Immediately on arrival in Auckland in October 1855, Scott took rooms adjacent to the Masonic Hotel in Princes Street, and advertised “portraits on glass” – ambrotypes - plain or coloured, from 10 shillings “including frame”. Unfortunately his chemicals had succumbed to the sea air on the voyage, and he was forced to suspend his photographic activities until fresh supplies arrived from Sydney. In the meantime he offered tuition in painting and drawing, eventually establishing formal segregated drawing classes to supplement his income from photography. He was, after all, as an “Exhibitor at the Royal Academy, London”, supremely qualified for this role, although he neglected to point out that he had exhibited just one work - a portrait of “James Smith Esq”. He also made good use of his artistic skills at the Theatre Royal in Victoria Street, repainting the stage doors, adding decoration, and painting the drop scene for a production of Ali Baba.

But with the theatre in financial difficulties, and sustained competition from other photographers and artists, Scott determined to try his luck in Australia. In August 1856 he left Auckland on the Elenora, arriving in Sydney on 15 September 1856, en route for Melbourne. When in 1868 he was commissioned to paint a portrait of the visiting Duke of Edinburgh for the princely sum of 250 guineas, at the time highest fee ever commanded for a portrait in the Colonies, it must have seemed like a very shrewd move. But Scott had already survived a catastrophic bankruptcy in 1860, and despite simultaneously working as both an artist and photographer and, from 1866, as chief cartoonist on the Sydney Punch, he was again declared bankrupt in 1870, and forced to sell his photographic equipment. In the 1880s he went on to work for the radical Brisbane-based Boomerang and Queensland’s Worker. But his finances barely improved, and despite the popularity of his paintings of racehorses, he was once again bankrupted in August 1908. He died on 15 May 1909 at Randwick, Sydney.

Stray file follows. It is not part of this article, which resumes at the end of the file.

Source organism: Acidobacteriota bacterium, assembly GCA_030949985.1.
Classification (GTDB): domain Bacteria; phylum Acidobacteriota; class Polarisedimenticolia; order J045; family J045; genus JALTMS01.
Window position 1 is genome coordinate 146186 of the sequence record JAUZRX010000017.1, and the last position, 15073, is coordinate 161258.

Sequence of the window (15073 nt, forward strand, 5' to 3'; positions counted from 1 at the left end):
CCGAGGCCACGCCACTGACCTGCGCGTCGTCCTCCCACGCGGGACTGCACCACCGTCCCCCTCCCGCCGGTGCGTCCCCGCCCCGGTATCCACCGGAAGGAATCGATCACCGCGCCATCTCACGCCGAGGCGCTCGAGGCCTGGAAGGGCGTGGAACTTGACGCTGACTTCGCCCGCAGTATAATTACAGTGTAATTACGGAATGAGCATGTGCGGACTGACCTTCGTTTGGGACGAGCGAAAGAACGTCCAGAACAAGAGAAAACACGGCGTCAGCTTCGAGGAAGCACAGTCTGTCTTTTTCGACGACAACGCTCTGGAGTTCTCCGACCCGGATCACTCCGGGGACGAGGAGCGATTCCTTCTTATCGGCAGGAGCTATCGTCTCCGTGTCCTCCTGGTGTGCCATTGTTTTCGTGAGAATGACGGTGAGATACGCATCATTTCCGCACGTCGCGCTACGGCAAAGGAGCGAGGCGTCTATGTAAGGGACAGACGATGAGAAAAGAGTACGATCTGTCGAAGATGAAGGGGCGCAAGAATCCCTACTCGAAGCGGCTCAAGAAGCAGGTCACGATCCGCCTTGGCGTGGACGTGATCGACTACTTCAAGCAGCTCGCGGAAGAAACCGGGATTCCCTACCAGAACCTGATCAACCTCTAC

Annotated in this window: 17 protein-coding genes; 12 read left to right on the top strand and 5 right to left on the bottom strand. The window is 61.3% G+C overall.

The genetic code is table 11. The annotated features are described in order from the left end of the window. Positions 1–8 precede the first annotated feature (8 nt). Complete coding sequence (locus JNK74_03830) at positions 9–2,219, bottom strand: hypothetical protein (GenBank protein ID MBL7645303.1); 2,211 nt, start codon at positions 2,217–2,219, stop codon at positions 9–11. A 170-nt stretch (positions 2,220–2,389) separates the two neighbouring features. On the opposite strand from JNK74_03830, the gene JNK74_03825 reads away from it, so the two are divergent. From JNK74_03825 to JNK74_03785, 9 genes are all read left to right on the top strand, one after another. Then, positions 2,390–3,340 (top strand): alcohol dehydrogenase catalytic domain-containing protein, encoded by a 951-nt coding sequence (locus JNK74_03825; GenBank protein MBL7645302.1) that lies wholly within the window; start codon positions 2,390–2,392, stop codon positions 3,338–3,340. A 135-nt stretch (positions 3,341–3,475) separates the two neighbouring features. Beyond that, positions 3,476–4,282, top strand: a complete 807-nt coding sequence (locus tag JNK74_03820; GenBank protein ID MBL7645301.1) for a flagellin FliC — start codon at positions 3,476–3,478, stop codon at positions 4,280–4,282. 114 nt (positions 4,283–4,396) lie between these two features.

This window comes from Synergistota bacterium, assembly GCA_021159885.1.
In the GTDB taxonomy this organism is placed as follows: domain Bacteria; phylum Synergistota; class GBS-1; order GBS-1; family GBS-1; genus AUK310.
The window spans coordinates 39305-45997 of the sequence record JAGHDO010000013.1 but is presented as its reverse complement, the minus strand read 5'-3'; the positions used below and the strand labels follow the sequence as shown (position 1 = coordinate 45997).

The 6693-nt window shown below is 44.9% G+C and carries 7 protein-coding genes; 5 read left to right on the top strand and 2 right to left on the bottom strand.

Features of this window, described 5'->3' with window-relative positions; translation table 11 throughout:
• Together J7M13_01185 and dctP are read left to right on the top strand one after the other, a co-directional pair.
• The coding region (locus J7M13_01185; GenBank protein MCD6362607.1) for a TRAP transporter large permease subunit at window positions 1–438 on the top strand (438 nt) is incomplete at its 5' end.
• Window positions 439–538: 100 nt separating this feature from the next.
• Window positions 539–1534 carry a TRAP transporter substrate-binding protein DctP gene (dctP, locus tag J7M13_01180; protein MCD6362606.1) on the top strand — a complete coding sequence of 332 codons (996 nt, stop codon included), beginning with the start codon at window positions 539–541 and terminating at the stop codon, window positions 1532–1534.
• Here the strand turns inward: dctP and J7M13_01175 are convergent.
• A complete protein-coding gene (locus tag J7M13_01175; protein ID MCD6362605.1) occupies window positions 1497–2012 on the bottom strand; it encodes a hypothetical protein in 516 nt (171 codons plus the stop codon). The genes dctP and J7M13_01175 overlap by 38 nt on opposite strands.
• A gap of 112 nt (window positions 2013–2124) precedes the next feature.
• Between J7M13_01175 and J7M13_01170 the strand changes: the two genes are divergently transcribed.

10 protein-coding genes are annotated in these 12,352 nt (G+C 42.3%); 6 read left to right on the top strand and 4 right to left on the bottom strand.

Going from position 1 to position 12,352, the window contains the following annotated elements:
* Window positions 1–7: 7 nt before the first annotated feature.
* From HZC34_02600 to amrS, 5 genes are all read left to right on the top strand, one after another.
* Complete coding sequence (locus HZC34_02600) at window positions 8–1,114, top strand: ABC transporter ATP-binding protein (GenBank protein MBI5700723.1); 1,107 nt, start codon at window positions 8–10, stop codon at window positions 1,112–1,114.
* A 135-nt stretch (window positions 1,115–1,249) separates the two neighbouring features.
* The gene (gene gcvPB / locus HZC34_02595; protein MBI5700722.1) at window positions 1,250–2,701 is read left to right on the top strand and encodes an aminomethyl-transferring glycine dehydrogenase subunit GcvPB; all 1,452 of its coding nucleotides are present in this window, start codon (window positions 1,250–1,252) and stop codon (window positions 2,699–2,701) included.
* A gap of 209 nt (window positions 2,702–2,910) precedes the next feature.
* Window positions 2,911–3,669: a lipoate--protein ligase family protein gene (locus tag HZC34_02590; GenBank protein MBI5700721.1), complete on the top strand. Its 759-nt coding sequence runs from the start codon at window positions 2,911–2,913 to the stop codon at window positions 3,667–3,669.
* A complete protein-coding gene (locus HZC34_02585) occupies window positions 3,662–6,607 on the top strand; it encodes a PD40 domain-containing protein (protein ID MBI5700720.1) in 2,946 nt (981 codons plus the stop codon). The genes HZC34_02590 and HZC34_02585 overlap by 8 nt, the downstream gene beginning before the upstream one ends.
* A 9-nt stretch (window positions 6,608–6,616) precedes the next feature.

On arrival in Auckland in October 1856, Scott rented rooms and set up a photographic studio in Princes Street, probably in what had been (until 1847) Wood's Royal Hotel, but was now the Claremont Boarding House (left). The building in the centre is the Union Bank of Australia;  the Masonic Hotel can be seen centre right. (Sir George Grey Special Collections, Auckland Libraries. 4-16)